As we age or take new medications, our bodies undergo changes that can lead to a loss of appetite. Food might not smell or taste as appetizing as it used to. The activity required for shopping and cooking might not be possible or as easy. Hunger doesn’t always register and eating alone might not be as satisfying. There are dozens of reasons why seniors lose their appetite and without proper care, complications quickly follow. They may be preparing quick meals on their own, but it doesn’t provide the nutrition necessary for a healthy life. As a result, senior malnutrition is on the rise.
Our caregivers know good nutrition is the foundation for seniors trying to achieve the goal of living independently at home. Caregivers can help facilitate healthy eating habits so that seniors can continue to live healthy lives. We can help find, prepare, cook and serve healthy meals. Knowing that companionship stimulates appetites, we’ll even dine with them (it’s a great part of our job). Accompanied with a regular eating schedule, we help uphold a high quality of life.
A doctor might say something like, “It’s never too late to start eating with more nutrition.” But in our minds, we are quick to make excuses too. It’s hard to tell a senior that they need to eat better, let alone expect that they’ll change something so fundamental after so many years. Culture and habit are very strong forces and often neither are working in favor of better nutrition, but there are options to help us achieve a healthier life.
Loss of Appetite
An elderly relative or spouse who experiences a loss of appetite can be extremely distressing. People tend to think the worst, but loss of appetite isn’t always a bad omen. There are many reasons seniors can lose their appetite that aren’t life threatening. Reduced activity, diminished senses of smell and taste, depression and side effects of medication can affect a seniors health and their appetite. Sometimes, there is no single cause, they just aren’t that hungry. According to Evaluating and Treating Unintentional Weight Loss in the Elderly, no cause is identified in approximately 26 percent of cases.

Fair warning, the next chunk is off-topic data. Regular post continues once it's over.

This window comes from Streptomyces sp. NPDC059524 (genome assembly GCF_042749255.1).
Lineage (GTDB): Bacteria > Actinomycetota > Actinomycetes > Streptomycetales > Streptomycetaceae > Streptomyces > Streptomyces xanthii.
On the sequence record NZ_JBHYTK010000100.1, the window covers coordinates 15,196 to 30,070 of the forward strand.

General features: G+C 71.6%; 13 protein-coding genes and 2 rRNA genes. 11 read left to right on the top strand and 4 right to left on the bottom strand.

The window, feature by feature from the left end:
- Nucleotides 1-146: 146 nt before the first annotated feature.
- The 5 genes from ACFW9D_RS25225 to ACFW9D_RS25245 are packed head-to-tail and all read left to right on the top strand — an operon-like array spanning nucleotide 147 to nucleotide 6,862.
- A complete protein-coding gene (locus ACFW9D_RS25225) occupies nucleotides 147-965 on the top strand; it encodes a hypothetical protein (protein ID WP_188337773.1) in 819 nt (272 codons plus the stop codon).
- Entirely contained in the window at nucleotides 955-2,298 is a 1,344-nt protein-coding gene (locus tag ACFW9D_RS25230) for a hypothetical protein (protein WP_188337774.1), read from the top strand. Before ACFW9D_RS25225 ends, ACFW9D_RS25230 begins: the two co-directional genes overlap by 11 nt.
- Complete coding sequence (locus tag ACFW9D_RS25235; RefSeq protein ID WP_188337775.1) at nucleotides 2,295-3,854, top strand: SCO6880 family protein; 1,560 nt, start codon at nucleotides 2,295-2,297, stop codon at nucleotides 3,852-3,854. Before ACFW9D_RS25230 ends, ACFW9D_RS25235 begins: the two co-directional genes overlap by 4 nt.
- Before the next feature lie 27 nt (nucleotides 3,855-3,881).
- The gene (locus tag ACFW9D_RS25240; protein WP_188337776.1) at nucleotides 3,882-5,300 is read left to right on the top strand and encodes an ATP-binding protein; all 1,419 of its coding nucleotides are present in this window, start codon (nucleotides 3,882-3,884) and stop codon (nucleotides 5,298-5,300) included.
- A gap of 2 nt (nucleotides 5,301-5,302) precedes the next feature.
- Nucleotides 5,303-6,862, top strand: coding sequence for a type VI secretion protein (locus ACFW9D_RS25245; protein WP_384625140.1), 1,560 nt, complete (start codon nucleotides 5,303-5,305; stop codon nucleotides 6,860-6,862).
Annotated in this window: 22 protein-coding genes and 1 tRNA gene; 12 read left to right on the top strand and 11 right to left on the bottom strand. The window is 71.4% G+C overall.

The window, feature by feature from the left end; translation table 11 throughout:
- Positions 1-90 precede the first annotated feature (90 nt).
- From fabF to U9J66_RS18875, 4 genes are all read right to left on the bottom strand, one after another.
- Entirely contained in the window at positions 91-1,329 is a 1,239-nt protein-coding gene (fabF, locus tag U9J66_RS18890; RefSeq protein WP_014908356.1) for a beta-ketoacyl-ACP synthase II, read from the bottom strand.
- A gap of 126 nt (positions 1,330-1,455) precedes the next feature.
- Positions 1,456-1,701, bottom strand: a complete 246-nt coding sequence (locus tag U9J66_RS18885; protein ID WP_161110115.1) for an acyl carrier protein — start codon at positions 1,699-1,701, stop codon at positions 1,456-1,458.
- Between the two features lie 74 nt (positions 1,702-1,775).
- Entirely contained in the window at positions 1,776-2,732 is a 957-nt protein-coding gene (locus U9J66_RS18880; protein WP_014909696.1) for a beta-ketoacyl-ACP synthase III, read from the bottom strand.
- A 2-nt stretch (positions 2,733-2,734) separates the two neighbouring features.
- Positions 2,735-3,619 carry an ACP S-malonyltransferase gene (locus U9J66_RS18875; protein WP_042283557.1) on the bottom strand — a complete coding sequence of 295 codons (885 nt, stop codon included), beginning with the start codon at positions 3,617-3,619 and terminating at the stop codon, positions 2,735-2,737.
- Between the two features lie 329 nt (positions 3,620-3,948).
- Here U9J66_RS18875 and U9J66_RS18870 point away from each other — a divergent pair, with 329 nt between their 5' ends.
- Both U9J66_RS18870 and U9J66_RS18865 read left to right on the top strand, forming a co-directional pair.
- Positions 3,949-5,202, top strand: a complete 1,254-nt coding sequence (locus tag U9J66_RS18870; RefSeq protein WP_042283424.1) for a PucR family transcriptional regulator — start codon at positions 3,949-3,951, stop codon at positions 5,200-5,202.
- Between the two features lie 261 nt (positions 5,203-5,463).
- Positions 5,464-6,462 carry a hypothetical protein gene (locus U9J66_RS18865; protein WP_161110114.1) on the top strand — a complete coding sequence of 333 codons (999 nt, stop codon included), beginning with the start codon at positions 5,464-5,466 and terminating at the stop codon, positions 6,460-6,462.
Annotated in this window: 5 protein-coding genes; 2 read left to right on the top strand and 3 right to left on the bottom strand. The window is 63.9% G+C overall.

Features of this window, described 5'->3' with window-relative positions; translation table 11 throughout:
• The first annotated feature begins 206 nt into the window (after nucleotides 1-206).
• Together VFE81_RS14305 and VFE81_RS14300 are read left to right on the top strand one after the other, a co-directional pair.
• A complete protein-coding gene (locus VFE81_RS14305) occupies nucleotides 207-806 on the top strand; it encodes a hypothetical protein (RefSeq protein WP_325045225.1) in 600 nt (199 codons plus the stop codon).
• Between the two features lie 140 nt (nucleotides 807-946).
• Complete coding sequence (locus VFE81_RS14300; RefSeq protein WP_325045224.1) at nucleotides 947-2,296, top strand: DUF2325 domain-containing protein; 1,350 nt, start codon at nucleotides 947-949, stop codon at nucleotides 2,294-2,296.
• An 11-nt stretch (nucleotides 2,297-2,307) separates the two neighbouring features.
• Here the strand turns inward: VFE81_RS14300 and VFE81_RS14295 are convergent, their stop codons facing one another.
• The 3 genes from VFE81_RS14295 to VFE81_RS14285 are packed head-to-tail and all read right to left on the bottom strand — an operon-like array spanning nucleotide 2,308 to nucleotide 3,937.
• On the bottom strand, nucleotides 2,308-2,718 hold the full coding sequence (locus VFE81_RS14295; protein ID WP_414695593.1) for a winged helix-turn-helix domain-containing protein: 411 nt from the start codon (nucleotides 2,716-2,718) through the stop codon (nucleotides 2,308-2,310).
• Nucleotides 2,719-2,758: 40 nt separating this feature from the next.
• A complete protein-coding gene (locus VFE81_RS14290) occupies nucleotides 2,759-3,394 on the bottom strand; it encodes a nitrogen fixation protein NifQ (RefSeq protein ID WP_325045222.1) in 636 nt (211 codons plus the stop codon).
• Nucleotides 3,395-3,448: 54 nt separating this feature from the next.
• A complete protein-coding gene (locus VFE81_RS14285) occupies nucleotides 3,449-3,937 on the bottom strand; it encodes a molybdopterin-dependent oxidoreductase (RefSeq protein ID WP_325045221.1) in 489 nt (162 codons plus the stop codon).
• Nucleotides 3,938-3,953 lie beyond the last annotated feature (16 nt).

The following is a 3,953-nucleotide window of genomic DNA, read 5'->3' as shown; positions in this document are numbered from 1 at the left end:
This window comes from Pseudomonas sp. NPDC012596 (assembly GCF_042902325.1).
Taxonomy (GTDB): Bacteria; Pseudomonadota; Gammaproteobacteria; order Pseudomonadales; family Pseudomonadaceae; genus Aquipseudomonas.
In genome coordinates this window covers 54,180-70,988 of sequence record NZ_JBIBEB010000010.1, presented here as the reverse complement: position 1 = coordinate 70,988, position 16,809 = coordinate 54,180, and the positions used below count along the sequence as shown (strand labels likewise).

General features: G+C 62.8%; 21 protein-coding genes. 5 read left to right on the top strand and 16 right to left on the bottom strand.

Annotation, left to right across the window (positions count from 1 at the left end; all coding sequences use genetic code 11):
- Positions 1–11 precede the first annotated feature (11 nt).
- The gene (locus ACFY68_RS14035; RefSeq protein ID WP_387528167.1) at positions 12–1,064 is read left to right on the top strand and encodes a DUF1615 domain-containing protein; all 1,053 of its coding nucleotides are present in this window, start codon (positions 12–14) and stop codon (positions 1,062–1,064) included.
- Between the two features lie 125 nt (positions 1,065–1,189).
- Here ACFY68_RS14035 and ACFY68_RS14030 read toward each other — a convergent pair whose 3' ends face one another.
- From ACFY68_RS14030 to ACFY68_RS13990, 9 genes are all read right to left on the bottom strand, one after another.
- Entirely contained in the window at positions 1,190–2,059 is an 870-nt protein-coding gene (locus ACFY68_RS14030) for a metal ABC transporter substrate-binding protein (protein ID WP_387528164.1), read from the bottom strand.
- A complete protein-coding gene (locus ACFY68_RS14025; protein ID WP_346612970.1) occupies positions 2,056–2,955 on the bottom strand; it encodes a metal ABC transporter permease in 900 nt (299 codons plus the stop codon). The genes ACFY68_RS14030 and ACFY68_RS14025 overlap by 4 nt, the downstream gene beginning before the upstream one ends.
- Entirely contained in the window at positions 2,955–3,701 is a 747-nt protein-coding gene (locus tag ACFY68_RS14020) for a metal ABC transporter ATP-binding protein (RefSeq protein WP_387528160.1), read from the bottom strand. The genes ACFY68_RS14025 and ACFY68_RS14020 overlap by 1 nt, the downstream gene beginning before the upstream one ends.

What You Can Do
First, consulting a doctor is always a good idea, especially for cases of rapid weight loss.
Second, if medication or disease isn’t causing the loss of appetite, it’s time to look at behaviors that can naturally enhance appetite:
- Make grocery lists and shop together. Getting to and from the grocery store can be difficult and stressful. Shopping together can make the process of preparing food pleasant for everyone. Grocery shopping provides excellent motivation to get out of the house and walk a little. Planning meals ahead of time and moving around encourages an appetite.
- Make a regular schedule for small meals. If someone isn’t eating that much food, eating a Thanksgiving-plate-size portion probably isn’t in order. Eating small meals, more often throughout the day at regular times can increase appetite and consumption.
- Make strong food. Fragrant, salty, sour, rich, etc. – all of these are good ways to describe meals that seniors delight in eating. The senses of smell and taste diminish as we age so bland food that doesn’t appeal to them won’t stir an appetite. Find their favorite meals and stick to those or try something else that will fulfill their needs.
The Tough Part
People need to eat…often. More often than we think. Keeping track of someone else’s diet is labor intensive. It requires planning, preparation, and cleanup. Keeping up with a regular schedule can be difficult. Anything can pop up in a day. During the holidays or when people visit it can be hard to keep track. But maintaining a daily routine and diet isn’t something you do most of the time, it’s ALL the time.